• If a screener is just “winging it,” that is an internal issue for his employer to deal with, and it is well beyond your control. You’ll really never know if this is the case, so don’t spend a lot of time worrying about it. When someone is just making it up as they go along, it doesn’t matter how you’ve presented your arguments. It’s probably a blessing to not work with people who have such a loose grasp on such an important role.
  • You can never control for a screener’s bias. In fact, there is always some sort of bias at play. In the best cases, the bias is toward a candidate with certain skills or experiences. In the worst cases, the biases aren’t stated, but internalized by the candidate, and it’s likely they justified screening a candidate in or out based on some other grounds. The best way to deal with perceived bias is to tightly align your arguments with a potential employer’s known biases. When reading job announcements, look for the terms “preferred,” “would a plus,” “desired,” or “ideal.” if you lack any of the skills or experiences listed with these terms, you will be less competitive than candidate who have those skills and experiences. The best you can do is argue for transferability of skills, aptitude, and motivation.  So write your resume toward related skills and experiences, and describe them in ways that accurately depict your strengths in other areas, and your motivation to close any gaps. This can be done through re-writing bullet points and/or the professional summary on your resume, and through the cover letter. The strategy is simple. Acknowledge the gaps quickly and show how you would fill them, while also showing strong foundational skills in other key skill areas.
  • You can’t control a screener’s laziness or disorganization. But you can apply early (as soon as you see a position posted), and organize your documents in a clear concise manner, that brings the most important details up front and early, so the lazy screener gets en0ugh information from pre-screening the document’s top third of page 1 that they don’t have to read any further to make an initial decision. Basically, make it easy for a lazy person to quickly see what you have to offer.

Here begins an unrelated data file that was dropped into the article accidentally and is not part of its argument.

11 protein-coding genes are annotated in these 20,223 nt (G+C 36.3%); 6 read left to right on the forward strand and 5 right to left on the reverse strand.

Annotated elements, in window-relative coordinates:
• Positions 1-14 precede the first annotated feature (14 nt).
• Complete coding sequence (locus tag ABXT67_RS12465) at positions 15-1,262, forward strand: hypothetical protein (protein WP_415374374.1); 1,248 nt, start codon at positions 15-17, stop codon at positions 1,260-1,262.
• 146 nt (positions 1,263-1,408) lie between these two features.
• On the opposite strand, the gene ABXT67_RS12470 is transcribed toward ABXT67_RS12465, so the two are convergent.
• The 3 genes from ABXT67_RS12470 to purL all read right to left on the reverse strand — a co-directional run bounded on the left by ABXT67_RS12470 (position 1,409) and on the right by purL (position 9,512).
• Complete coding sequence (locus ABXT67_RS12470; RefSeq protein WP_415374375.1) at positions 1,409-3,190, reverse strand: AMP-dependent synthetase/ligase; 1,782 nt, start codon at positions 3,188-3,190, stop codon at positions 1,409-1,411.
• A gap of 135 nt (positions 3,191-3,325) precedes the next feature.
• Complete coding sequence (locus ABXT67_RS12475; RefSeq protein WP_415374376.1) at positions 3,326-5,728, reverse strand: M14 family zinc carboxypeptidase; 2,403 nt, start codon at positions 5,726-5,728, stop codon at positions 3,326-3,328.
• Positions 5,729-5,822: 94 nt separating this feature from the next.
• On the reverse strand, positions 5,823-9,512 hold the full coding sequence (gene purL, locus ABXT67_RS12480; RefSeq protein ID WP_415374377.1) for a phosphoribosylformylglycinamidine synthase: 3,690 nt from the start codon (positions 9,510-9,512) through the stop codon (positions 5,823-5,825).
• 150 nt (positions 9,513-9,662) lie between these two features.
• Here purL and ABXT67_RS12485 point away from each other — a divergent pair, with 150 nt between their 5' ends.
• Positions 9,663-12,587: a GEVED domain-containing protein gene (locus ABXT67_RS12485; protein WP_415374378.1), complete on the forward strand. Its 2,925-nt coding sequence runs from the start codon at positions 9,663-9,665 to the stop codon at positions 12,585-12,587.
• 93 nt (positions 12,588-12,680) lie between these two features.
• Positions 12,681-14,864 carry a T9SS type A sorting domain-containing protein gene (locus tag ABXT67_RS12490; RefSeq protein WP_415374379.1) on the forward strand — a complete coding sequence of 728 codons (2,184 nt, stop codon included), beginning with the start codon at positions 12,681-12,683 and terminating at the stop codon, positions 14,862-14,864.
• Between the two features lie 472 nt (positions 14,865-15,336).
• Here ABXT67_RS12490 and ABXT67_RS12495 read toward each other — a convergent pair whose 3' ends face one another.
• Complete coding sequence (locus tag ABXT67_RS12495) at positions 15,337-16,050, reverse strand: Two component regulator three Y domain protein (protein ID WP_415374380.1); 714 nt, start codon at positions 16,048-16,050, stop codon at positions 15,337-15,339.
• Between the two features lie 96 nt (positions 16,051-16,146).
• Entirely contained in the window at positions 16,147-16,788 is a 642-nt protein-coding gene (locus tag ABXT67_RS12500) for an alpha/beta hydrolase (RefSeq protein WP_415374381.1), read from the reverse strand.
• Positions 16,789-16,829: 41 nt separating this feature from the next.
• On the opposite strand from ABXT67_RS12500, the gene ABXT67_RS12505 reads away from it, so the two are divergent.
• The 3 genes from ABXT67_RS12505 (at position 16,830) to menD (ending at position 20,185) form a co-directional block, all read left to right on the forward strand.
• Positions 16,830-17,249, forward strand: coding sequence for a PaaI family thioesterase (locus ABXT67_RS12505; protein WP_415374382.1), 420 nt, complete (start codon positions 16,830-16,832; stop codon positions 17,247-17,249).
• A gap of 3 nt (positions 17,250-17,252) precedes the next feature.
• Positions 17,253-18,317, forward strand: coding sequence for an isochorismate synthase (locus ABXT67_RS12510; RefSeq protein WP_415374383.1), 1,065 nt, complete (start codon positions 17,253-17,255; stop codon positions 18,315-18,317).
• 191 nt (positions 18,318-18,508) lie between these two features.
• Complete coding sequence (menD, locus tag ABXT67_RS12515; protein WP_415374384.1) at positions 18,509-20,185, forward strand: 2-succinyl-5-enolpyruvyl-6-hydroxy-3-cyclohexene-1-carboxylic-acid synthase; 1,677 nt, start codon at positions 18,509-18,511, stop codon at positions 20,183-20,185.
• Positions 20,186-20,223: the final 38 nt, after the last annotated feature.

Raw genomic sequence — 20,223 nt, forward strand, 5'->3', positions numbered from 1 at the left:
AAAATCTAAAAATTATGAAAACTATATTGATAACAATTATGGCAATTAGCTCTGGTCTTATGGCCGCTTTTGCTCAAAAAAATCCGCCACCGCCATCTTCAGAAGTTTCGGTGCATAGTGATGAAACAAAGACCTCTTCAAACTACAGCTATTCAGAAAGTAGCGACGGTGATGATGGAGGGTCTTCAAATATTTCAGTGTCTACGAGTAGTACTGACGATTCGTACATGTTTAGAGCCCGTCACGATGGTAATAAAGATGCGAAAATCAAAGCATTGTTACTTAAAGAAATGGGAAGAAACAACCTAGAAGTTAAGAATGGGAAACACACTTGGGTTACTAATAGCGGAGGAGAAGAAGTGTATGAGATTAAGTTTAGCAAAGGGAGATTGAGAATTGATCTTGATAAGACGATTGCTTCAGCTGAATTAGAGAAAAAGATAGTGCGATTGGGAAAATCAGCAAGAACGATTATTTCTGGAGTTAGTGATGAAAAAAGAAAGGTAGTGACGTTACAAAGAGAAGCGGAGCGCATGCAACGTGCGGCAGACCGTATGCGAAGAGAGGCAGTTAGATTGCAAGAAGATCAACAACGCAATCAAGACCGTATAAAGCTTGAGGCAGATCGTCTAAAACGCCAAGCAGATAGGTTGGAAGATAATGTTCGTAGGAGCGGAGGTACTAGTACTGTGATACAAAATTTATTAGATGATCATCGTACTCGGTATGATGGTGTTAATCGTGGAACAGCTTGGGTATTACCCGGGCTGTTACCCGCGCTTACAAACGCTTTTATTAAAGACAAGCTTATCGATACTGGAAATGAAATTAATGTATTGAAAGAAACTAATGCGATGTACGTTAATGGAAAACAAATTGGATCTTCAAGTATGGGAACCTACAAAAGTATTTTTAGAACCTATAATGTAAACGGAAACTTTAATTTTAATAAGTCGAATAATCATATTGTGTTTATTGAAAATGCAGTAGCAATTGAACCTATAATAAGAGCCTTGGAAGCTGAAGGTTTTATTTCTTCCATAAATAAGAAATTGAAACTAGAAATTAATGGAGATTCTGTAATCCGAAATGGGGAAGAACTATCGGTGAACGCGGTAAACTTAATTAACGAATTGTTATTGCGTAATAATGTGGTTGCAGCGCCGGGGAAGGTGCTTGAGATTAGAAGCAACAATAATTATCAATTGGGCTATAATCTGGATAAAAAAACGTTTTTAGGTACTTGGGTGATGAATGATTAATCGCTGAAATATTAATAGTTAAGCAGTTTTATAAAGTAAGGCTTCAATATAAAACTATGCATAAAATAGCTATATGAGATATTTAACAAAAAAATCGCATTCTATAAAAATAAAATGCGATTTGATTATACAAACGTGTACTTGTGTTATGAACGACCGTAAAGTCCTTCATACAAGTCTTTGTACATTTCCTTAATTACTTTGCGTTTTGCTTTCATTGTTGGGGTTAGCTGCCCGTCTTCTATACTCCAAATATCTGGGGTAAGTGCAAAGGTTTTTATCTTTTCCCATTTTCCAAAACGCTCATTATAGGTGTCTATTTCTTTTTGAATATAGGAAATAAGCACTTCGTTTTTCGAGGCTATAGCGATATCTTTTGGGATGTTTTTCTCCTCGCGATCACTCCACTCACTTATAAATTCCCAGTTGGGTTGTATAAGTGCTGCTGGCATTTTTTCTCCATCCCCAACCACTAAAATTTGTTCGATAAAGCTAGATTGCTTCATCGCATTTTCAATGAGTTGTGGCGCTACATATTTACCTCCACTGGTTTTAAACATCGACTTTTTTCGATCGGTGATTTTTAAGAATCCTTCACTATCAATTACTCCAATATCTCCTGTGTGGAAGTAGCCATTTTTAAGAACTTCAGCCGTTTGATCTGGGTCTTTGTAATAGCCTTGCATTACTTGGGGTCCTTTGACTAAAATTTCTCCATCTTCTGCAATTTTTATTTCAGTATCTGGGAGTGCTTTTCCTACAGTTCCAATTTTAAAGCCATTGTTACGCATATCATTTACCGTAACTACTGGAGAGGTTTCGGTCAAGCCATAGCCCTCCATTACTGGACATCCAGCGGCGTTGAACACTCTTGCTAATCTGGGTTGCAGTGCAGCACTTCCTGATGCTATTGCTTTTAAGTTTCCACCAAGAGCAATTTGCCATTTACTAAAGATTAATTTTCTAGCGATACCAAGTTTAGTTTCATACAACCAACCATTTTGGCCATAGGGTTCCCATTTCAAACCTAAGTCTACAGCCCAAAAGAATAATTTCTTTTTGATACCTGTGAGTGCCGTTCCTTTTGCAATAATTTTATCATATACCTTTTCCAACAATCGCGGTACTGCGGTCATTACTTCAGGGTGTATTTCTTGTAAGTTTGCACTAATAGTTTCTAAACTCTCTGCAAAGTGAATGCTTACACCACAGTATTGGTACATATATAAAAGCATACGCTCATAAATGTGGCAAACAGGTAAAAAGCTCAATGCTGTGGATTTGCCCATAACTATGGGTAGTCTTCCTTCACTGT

This post is part of a series adapted from my e-b0ok “7 Points to a Winning Resume.”  Next up in the series, we’ll explore the applicant’s role in the screening process, and how you can increase your possibility for  success.

 

The Screening Process: How Recruiters Choose Candidates Worth Pursuing

bigstockphoto_Penguins_Recruiting_Interview_1619040-e1310011767456

How Will You Stand Out from the Crowd?

Once a job application arrives at an employer’s office, the screening process can begin. As mentioned before, screening might be done by a single person, by a group of persons, or by a machine. You may not know which approach a company takes, unless you ask specifically about how screening is done in the department or division where an opening exists.

There may also be nuances between writing for a machine and writing for human. Lacking information specific to a particular type of screening software, job seekers must do their best to present their arguments in language that can be easily filtered by both human and machine.

Let’s imagine a “typical” screening process, discuss some possible stages in that process, and then imagine some strategies that might be useful for capturing and keeping the reader’s attention.

It’s probably impossible to give one explanation that will cleanly and accurately describe all the nuances to different stages of the job search process, but let’s try to describe some generalities.

I have been on many screening and selection committees during my career, and I’ve seen a few thousand résumés during that time. My explanation of the screening process is heavily drawn on my personal experience. In no way should it be construed that my experiences are somehow universal. However, I do believe that I can bring some insights about how résumé screeners and job search committees might conduct their screening processes.

A “Typical” Screening Process

In my experience, screening works like this:

  • Application packets arrive at the employer. This usually happens these days via e-mail or through a database-driven form that is part of an online application system.